Premier Li Keqiang called for greater efforts in industrial capacity cooperation, which he said can boost the economy and end global recession, during a speech to Latin American and Caribbean diplomats on Monday.

Li referenced China’s economic development over the past three decades, saying that its continuous opening-up, during which the country imported various streamlined production methods from overseas, has helped improve domestic industries.

“Out of that progress, China built up its muscle in steel smelting, in addition to the manufacturing of other construction materials,” Li said. “That kind of strength has helped upgrade the industries and speed up the progress of urbanization.”

Addressing the United Nations Economic Commission for Latin America and the Caribbean (ECLAC), Li said the expansion of infrastructure construction, as well as the equipment manufacturing that goes with it, is the answer to global economic recession.

“If one country could import the needed equipment and streamlines from other countries which have an advantage in that field, it can largely reduce the cost of infrastructure construction,” he said.

In addition, such cooperation could diversify domestic industries, create more jobs and achieve a balanced development of global economy.

The premier said a major mission of his visit to Latin America, which has taken him to Brazil, Colombia, Peru and Chile, is to discuss how to push forward industrial cooperation with Latin American leaders.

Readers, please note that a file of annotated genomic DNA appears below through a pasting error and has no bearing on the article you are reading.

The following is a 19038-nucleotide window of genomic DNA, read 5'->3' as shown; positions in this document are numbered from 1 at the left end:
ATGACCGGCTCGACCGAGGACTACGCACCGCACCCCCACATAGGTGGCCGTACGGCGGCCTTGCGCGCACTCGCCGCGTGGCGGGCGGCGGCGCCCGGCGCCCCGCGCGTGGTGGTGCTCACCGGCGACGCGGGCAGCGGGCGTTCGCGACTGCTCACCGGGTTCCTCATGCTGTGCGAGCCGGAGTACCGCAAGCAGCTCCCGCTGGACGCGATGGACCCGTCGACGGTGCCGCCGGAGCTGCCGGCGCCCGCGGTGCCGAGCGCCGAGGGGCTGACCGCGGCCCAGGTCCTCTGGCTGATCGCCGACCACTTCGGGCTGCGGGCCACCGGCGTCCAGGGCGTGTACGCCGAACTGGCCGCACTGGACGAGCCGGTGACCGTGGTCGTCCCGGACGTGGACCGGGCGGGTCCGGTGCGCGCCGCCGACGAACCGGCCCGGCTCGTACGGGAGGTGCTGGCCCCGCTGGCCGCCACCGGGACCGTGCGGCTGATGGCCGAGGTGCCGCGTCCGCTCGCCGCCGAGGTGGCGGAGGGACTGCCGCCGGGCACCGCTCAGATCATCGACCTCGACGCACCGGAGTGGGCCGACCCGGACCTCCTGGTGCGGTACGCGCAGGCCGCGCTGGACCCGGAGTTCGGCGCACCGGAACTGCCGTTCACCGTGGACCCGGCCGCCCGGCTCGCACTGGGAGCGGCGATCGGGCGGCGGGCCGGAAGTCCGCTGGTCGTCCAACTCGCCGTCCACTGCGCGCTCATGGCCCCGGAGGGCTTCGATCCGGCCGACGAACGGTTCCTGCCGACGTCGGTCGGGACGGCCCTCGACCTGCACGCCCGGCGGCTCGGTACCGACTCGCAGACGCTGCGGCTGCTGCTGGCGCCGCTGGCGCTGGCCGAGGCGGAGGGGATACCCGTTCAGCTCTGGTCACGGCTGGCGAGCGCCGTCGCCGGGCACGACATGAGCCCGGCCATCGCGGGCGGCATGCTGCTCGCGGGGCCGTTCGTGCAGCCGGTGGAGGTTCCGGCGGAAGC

Such cooperation also will be open to developed economies, he added.

“China is willing to set up plants of steel smelting, power supply and others to meet the needs of local infrastructure construction, and the key parts of some products may have to be imported from the Western economies,” he said.

During his first stop, in Brasilia, Li proposed a $30 billion fund to finance projects with Latin American countries in industrial capacity cooperation. Alicia Barcena, executive secretary of the ECLAC, said that trade between China and Latin American countries has surged in the last decade, and now China has become the region’s second-largest trade partner.

“But the good days of high commodities prices have ended, and we are faced by new challenges,” she said. “The cooperation with China should not stay with the exchange of merchandise but has to advance to the financial and infrastructure sectors.”

Wu Baiyi, director of the Latin America Institute under China’s Academy of Social Sciences, said that as the global economy transforms, both China and Latin America are faced with the prospect of industrial restructuring and optimization to spur their respective developments.

In this new stage, the interests of the two sides converge in new areas beyond trade, Wu said.

“Now cooperation in production capacity has become the new point of convergence for their (China’s and Latin America’s) interests,” he said.

The industrial transformation in Latin America is a process in which China will be able to participate with greater enthusiasm, Wu said.

China has pledged to raise investment in the region to at least $250 billion over the next decade. By the end of 2014, China’s direct investment was $98.9 billion, according to the Ministry of Commerce.

According to the ECLAC, a 1 percent increase in China’s gross domestic product would boost Latin America’s economic growth by 0.5 percent.